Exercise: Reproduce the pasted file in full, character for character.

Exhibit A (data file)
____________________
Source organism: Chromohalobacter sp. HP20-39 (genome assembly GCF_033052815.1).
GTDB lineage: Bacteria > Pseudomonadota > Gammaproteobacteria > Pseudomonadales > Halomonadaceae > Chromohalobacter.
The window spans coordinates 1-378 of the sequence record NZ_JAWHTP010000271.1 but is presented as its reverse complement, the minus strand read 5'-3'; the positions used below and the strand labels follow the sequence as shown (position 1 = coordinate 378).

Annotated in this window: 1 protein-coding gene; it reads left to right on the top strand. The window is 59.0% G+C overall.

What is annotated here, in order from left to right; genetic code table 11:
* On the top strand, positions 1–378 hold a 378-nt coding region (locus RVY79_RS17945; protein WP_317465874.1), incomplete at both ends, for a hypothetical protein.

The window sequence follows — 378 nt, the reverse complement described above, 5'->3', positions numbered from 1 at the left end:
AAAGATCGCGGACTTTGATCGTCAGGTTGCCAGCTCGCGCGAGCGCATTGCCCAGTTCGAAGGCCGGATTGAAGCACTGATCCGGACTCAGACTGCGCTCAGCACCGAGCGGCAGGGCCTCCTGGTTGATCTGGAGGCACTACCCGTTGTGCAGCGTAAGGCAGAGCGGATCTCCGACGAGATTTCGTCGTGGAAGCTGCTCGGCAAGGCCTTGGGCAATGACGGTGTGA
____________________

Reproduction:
Source organism: Chromohalobacter sp. HP20-39 (genome assembly GCF_033052815.1).
GTDB lineage: Bacteria > Pseudomonadota > Gammaproteobacteria > Pseudomonadales > Halomonadaceae > Chromohalobacter.
The window spans coordinates 1-378 of the sequence record NZ_JAWHTP010000271.1 but is presented as its reverse complement, the minus strand read 5'-3'; the positions used below and the strand labels follow the sequence as shown (position 1 = coordinate 378).

Annotated in this window: 1 protein-coding gene; it reads left to right on the top strand. The window is 59.0% G+C overall.

What is annotated here, in order from left to right; genetic code table 11:
* On the top strand, positions 1–378 hold a 378-nt coding region (locus RVY79_RS17945; protein WP_317465874.1), incomplete at both ends, for a hypothetical protein.

The window sequence follows — 378 nt, the reverse complement described above, 5'->3', positions numbered from 1 at the left end:
AAAGATCGCGGACTTTGATCGTCAGGTTGCCAGCTCGCGCGAGCGCATTGCCCAGTTCGAAGGCCGGATTGAAGCACTGATCCGGACTCAGACTGCGCTCAGCACCGAGCGGCAGGGCCTCCTGGTTGATCTGGAGGCACTACCCGTTGTGCAGCGTAAGGCAGAGCGGATCTCCGACGAGATTTCGTCGTGGAAGCTGCTCGGCAAGGCCTTGGGCAATGACGGTGTGA